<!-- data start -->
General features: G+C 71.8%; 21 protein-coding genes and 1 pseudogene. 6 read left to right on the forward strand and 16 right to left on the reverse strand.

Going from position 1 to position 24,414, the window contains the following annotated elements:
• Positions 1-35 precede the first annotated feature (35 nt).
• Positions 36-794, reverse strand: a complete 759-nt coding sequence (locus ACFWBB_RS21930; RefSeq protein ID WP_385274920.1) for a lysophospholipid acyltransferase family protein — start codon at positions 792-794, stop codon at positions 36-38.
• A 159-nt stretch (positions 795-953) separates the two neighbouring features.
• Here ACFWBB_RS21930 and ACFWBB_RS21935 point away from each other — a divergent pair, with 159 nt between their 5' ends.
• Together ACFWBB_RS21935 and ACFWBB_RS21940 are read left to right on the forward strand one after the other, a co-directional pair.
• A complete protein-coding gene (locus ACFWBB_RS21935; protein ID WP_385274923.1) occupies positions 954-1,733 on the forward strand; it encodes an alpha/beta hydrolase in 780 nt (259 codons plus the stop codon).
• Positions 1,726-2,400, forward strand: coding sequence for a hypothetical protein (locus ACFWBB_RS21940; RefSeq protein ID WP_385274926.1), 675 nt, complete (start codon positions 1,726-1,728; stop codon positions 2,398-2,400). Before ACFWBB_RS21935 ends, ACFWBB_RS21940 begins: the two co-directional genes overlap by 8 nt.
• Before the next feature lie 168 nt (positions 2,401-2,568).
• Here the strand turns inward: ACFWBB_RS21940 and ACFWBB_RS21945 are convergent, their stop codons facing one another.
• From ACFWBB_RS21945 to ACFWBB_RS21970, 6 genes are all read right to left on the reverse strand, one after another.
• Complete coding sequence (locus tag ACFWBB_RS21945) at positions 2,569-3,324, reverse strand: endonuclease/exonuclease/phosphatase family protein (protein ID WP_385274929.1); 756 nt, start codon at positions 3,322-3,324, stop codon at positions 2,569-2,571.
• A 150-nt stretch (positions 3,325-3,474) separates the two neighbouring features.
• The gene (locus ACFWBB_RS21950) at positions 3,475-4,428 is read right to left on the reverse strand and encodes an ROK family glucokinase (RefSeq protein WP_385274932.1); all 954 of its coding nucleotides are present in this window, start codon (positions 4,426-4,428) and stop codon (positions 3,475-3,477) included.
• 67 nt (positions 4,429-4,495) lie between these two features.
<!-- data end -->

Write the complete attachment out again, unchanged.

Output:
General features: G+C 71.8%; 21 protein-coding genes and 1 pseudogene. 6 read left to right on the forward strand and 16 right to left on the reverse strand.

Going from position 1 to position 24,414, the window contains the following annotated elements:
• Positions 1-35 precede the first annotated feature (35 nt).
• Positions 36-794, reverse strand: a complete 759-nt coding sequence (locus ACFWBB_RS21930; RefSeq protein ID WP_385274920.1) for a lysophospholipid acyltransferase family protein — start codon at positions 792-794, stop codon at positions 36-38.
• A 159-nt stretch (positions 795-953) separates the two neighbouring features.
• Here ACFWBB_RS21930 and ACFWBB_RS21935 point away from each other — a divergent pair, with 159 nt between their 5' ends.
• Together ACFWBB_RS21935 and ACFWBB_RS21940 are read left to right on the forward strand one after the other, a co-directional pair.
• A complete protein-coding gene (locus ACFWBB_RS21935; protein ID WP_385274923.1) occupies positions 954-1,733 on the forward strand; it encodes an alpha/beta hydrolase in 780 nt (259 codons plus the stop codon).
• Positions 1,726-2,400, forward strand: coding sequence for a hypothetical protein (locus ACFWBB_RS21940; RefSeq protein ID WP_385274926.1), 675 nt, complete (start codon positions 1,726-1,728; stop codon positions 2,398-2,400). Before ACFWBB_RS21935 ends, ACFWBB_RS21940 begins: the two co-directional genes overlap by 8 nt.
• Before the next feature lie 168 nt (positions 2,401-2,568).
• Here the strand turns inward: ACFWBB_RS21940 and ACFWBB_RS21945 are convergent, their stop codons facing one another.
• From ACFWBB_RS21945 to ACFWBB_RS21970, 6 genes are all read right to left on the reverse strand, one after another.
• Complete coding sequence (locus tag ACFWBB_RS21945) at positions 2,569-3,324, reverse strand: endonuclease/exonuclease/phosphatase family protein (protein ID WP_385274929.1); 756 nt, start codon at positions 3,322-3,324, stop codon at positions 2,569-2,571.
• A 150-nt stretch (positions 3,325-3,474) separates the two neighbouring features.
• The gene (locus ACFWBB_RS21950) at positions 3,475-4,428 is read right to left on the reverse strand and encodes an ROK family glucokinase (RefSeq protein WP_385274932.1); all 954 of its coding nucleotides are present in this window, start codon (positions 4,426-4,428) and stop codon (positions 3,475-3,477) included.
• 67 nt (positions 4,429-4,495) lie between these two features.